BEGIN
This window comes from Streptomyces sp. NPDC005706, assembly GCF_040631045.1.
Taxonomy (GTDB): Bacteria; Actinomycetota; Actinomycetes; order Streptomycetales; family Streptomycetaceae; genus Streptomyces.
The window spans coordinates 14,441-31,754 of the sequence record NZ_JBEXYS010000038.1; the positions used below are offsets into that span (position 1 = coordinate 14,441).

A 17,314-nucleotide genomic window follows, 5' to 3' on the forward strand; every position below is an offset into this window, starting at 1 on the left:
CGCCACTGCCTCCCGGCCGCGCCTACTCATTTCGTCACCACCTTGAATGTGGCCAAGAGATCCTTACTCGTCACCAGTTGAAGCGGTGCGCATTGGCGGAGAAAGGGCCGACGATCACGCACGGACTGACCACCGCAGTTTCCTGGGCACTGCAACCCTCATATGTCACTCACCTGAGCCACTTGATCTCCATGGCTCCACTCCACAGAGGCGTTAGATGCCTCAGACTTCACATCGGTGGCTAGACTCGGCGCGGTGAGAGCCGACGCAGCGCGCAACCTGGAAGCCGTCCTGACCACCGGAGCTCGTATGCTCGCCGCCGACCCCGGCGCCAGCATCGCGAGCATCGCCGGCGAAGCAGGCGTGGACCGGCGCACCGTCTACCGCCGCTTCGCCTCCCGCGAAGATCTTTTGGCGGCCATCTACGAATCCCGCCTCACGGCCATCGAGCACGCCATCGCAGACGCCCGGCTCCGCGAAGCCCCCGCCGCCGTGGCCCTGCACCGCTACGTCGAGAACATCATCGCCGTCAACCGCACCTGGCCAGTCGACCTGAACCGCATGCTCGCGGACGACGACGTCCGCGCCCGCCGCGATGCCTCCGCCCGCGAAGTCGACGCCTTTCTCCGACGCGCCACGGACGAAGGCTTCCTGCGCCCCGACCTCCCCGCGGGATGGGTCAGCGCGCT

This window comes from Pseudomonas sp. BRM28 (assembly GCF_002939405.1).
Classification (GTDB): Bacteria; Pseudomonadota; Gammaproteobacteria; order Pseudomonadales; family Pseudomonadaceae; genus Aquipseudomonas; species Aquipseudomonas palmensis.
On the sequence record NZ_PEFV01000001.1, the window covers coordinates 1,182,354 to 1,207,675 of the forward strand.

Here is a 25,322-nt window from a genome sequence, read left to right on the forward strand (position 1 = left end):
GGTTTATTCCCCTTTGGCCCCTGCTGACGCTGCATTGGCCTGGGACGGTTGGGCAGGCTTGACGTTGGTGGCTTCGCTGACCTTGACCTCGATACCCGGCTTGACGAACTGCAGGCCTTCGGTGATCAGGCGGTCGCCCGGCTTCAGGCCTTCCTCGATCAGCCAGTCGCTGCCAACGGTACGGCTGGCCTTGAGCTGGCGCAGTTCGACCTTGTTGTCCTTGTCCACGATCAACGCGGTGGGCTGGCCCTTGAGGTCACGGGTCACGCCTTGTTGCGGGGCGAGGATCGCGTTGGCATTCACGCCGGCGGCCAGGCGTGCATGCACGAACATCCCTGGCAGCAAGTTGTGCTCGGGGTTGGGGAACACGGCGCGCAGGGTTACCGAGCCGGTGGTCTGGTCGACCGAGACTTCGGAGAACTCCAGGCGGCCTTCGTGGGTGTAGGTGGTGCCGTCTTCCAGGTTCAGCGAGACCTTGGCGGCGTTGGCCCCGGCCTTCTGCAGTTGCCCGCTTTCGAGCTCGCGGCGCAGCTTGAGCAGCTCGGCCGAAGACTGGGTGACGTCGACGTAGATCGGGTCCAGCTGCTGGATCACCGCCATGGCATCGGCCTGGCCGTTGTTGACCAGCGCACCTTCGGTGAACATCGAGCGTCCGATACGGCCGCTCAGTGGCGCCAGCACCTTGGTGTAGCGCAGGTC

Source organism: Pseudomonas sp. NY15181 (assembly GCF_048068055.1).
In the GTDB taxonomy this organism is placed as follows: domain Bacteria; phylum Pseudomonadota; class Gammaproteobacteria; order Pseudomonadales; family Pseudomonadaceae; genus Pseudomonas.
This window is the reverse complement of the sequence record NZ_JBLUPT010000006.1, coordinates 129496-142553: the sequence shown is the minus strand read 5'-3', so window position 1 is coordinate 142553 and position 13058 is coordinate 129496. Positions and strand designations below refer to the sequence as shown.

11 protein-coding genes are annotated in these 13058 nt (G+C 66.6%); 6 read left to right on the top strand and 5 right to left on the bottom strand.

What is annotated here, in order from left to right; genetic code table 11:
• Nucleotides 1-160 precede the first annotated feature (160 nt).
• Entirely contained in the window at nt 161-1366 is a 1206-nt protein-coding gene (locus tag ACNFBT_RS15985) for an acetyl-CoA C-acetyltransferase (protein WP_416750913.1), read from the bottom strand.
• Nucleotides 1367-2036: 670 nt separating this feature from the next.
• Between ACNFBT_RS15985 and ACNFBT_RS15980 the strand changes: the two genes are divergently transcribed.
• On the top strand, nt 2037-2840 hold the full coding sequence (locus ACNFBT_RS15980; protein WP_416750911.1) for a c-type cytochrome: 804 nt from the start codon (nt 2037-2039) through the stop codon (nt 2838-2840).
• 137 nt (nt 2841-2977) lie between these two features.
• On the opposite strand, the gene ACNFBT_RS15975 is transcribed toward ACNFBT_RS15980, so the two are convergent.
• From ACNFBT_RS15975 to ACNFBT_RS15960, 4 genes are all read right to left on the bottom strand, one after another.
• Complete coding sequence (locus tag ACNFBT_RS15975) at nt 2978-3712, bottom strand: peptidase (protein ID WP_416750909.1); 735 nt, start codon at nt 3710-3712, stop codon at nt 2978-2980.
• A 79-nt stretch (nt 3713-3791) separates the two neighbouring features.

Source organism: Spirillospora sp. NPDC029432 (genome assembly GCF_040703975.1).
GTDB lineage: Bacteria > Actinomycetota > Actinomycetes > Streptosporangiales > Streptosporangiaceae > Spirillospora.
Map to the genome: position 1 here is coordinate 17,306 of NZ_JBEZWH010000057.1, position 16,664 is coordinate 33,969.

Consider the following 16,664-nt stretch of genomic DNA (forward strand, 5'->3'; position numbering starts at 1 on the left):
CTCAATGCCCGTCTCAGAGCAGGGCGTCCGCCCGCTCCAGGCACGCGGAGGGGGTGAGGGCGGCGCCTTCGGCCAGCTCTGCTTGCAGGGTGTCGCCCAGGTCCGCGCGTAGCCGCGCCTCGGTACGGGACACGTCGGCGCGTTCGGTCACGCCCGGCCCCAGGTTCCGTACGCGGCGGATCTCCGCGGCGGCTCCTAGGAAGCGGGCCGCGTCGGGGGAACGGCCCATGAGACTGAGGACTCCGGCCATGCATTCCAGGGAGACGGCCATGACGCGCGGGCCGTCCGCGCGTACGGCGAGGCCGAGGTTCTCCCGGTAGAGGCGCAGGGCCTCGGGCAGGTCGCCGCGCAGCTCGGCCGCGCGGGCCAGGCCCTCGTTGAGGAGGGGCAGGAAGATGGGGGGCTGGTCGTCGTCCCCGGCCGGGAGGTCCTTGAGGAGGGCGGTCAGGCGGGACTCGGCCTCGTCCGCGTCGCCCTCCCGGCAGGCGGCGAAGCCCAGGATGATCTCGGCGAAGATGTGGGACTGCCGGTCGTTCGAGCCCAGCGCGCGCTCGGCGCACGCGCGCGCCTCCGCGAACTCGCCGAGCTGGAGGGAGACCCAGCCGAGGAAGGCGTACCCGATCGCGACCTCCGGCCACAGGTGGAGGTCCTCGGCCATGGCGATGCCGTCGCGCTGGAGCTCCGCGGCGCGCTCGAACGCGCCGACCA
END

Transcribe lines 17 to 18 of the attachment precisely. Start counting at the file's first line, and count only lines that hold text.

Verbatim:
• Entirely contained in the window at nt 161-1366 is a 1206-nt protein-coding gene (locus tag ACNFBT_RS15985) for an acetyl-CoA C-acetyltransferase (protein WP_416750913.1), read from the bottom strand.
• Nucleotides 1367-2036: 670 nt separating this feature from the next.